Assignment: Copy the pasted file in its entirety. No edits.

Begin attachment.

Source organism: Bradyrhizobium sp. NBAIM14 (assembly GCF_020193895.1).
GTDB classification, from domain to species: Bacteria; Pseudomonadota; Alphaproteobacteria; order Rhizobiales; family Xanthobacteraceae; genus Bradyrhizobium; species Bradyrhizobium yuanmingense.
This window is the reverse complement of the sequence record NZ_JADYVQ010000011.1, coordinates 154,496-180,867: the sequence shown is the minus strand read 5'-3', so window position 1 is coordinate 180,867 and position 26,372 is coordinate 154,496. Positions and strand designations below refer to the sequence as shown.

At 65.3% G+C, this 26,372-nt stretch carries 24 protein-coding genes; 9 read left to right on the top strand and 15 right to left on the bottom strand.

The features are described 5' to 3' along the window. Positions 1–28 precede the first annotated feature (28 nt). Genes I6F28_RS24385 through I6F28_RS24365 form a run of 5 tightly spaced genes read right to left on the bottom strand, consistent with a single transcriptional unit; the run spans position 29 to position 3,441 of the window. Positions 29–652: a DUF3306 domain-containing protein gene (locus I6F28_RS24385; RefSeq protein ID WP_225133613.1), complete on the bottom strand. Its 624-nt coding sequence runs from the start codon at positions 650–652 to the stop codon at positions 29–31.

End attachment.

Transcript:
Source organism: Bradyrhizobium sp. NBAIM14 (assembly GCF_020193895.1).
GTDB classification, from domain to species: Bacteria; Pseudomonadota; Alphaproteobacteria; order Rhizobiales; family Xanthobacteraceae; genus Bradyrhizobium; species Bradyrhizobium yuanmingense.
This window is the reverse complement of the sequence record NZ_JADYVQ010000011.1, coordinates 154,496-180,867: the sequence shown is the minus strand read 5'-3', so window position 1 is coordinate 180,867 and position 26,372 is coordinate 154,496. Positions and strand designations below refer to the sequence as shown.

At 65.3% G+C, this 26,372-nt stretch carries 24 protein-coding genes; 9 read left to right on the top strand and 15 right to left on the bottom strand.

The features are described 5' to 3' along the window. Positions 1–28 precede the first annotated feature (28 nt). Genes I6F28_RS24385 through I6F28_RS24365 form a run of 5 tightly spaced genes read right to left on the bottom strand, consistent with a single transcriptional unit; the run spans position 29 to position 3,441 of the window. Positions 29–652: a DUF3306 domain-containing protein gene (locus I6F28_RS24385; RefSeq protein ID WP_225133613.1), complete on the bottom strand. Its 624-nt coding sequence runs from the start codon at positions 650–652 to the stop codon at positions 29–31.